Whilst walking through the aisles of my local supermarket two weeks ago, I spotted the familiar packaging of a particular brand of biscuits. The memory of these biscuits had been pushed way back into the dark recesses of my mind, many years ago. On impulse, I grabbed a packet off the shelf and made my way to the checkout.
The biscuits were placed onto my pantry shelf when I arrived home, again forgotten, until just last night when I opened the packet to share with my seventeen year old daughter.
The texture and fragrance of the biscuits, along with the thin layer of chocolate on the top, invoked memories of a time long gone…
When my Mum and Dad first arrived in Australia they had become friends with a lovely couple, who had also recently arrived in the country. They were from London, and as it turned out, they had all travelled to Australia on the same ship, without meeting.
A friendship, which lasted for the rest of their lives, had begun.
To me, this wonderful couple were my “auntie” and “uncle”. My uncle enjoyed photography; in fact, the first colour photo ever taken of me was one that he had taken.
When I was only four years of age my auntie taught me how to knit. This was my first memory of her, and every time we went to her home to visit, she would ask did I have my knitting with me, for further lessons.
Oh, how I enjoyed visits to their home! They had a very large property by today’s standards, in the suburbs of Sydney. I would sit with their old dog, Patch, to keep him company, (he was too old to play), and I remember only too well the hollow feeling I had inside when, on one of our visits, I found that Patch’s kennel was empty….
My auntie and uncle had a formal lounge room at the front of their house, but the room we would visit with them in was at the back of the house and it adjoined the kitchen. What a wonderful room it was! There were huge comfy chairs; their fabric hidden by hand knitted rugs and pillows. Books were piled on top of small coffee tables next to the chairs along with magazines, invariably opened to the pages of half finished crossword puzzles. This room was so happily “lived-in”. If the walls could talk, many a wonderful story could they tell.
The round wooden table in the far corner of the room, where we shared many of auntie’s home-cooked meals, also doubled as a card table after dinner. Not that I knew how to play cards in the beginning, but I was the one who usually won the game, thanks to all of the help my auntie and uncle gave me! We played for money, so I would often go home carrying a huge number of coins, maybe up to a whole thirty cents!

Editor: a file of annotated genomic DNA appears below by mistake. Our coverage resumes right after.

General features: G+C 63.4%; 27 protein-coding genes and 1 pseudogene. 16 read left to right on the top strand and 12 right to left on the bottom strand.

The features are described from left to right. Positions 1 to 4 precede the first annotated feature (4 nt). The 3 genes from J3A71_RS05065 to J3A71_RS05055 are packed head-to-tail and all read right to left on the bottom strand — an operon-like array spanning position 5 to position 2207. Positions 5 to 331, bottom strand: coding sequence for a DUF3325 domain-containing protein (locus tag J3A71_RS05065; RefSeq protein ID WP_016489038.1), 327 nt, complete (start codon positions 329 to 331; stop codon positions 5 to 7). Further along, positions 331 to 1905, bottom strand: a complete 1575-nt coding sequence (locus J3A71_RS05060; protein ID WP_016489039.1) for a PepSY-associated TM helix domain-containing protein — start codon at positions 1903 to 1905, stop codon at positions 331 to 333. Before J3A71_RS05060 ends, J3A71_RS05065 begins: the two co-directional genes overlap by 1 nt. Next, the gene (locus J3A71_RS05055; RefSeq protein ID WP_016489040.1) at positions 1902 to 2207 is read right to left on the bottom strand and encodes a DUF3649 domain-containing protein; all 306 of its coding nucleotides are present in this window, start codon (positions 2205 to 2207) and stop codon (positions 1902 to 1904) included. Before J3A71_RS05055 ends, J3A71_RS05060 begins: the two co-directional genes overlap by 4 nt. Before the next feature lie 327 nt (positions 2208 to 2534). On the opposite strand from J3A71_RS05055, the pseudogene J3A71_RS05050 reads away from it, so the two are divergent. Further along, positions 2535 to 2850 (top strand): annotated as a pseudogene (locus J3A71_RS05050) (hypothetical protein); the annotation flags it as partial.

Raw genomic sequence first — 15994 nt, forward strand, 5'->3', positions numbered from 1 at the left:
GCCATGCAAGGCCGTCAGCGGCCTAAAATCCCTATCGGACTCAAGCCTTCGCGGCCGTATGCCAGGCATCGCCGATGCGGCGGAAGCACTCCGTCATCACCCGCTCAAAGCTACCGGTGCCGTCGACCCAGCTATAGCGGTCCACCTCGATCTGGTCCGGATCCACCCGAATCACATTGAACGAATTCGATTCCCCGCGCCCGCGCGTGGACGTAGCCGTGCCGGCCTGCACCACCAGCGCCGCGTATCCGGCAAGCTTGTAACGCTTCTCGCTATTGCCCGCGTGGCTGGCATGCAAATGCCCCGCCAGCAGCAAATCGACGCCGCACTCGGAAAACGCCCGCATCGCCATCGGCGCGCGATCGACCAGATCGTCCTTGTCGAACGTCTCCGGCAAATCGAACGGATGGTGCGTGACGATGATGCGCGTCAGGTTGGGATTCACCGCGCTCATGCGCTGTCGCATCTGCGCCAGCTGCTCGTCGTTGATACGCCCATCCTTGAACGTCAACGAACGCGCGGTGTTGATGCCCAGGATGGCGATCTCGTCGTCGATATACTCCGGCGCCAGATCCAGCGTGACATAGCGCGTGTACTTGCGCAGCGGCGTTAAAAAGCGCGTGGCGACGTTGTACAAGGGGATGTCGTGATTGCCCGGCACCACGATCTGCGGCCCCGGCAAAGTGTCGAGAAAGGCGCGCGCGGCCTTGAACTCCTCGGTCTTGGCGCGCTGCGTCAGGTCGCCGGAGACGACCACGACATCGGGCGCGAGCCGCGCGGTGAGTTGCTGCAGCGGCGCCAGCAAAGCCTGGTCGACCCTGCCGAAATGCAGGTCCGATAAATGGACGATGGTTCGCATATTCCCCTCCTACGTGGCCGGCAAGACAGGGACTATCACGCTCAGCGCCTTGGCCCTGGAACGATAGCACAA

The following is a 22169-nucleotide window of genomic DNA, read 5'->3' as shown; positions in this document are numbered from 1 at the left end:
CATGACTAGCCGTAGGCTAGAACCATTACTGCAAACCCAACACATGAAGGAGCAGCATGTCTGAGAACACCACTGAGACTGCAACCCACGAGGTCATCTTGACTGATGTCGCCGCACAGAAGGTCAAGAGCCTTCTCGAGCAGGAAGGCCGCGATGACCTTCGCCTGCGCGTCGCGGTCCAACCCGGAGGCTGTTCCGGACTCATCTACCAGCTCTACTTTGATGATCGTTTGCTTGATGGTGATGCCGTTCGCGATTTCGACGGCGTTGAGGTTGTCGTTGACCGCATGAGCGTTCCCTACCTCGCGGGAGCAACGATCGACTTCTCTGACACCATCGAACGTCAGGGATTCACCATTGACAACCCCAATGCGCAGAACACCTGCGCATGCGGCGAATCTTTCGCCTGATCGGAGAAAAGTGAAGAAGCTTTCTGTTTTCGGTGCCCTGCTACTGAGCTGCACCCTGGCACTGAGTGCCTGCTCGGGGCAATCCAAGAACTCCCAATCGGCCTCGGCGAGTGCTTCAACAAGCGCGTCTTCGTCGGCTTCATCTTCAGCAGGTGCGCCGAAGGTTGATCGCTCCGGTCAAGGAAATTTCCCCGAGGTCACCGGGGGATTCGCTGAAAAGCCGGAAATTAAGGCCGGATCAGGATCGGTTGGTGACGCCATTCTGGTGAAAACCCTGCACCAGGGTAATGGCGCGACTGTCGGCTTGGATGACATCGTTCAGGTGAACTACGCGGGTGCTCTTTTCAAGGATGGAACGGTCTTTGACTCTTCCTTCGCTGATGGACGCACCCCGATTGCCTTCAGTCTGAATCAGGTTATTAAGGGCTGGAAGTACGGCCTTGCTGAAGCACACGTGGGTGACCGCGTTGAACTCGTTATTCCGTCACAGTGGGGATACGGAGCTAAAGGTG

Auntie never bothered to clean up the dishes after we had eaten. She was far more interested in spending time with her friends. She must have been at least ten years older than my parents were, but she was so full of fun and life! Her eyes permanently sparkled, especially when telling a story and what a wonderful story-teller she was! Auntie had a knack of turning the most mundane story into the most thrilling adventure!
After auntie had made cups of tea and coffee, it was my job to offer around the large, metal biscuit tin, which auntie kept on a shelf in the kitchen. In this tin, she kept the boring, plain, grown-ups biscuits…my biscuits were hidden away by auntie, so while I wasn’t looking, out would come the chocolate wheaten biscuits, with the layer of chocolate on top! And, she usually let me have two! (if it wasn’t too close to dinner time, that is). What a treat those biscuits were…
I always liked to take my biscuits outside to eat, so as not to drop crumbs in the house, I said. Or, perhaps it was my opportunity to visit the mulberry tree.
Right up at the back of the garden was a self-contained flat and next to the flat grew a massively huge mulberry tree. The branches of the tree positively dripped with berries when they were in season and whenever I had pet silk-worms, I always knew where to find fresh mulberry leaves for them to munch on!
I would have been about twelve years old when Mum and Dad decided we would move out of the area. My auntie and uncle came to visit us and my auntie had a gift for me, saying that I was now old enough to look after it.
When I opened the tiny, flat box she had handed me, inside I found a beautiful gold antique flower necklace, with tiny green and black beads. When my auntie had started her first job after leaving school, she had saved her money each week for the first few weeks, just to buy the necklace. On the lid of the box, she had written “Don’t Forget Me”.
I have treasured my necklace, along with my memories of my amazing, sparkling, kind, gentle, fun, outgoing, generous “auntie” and “uncle”.
We may not have seen them as often after we moved, but we did see them quite regularly. Both of them lived to an old age and my sister still keeps in touch with their son.
And, as I turn the pages of my parents photo albums, they are there. They shared with us the weddings and birthdays, all of our special occasions throughout the years….they were like family.
Such wonderful memories….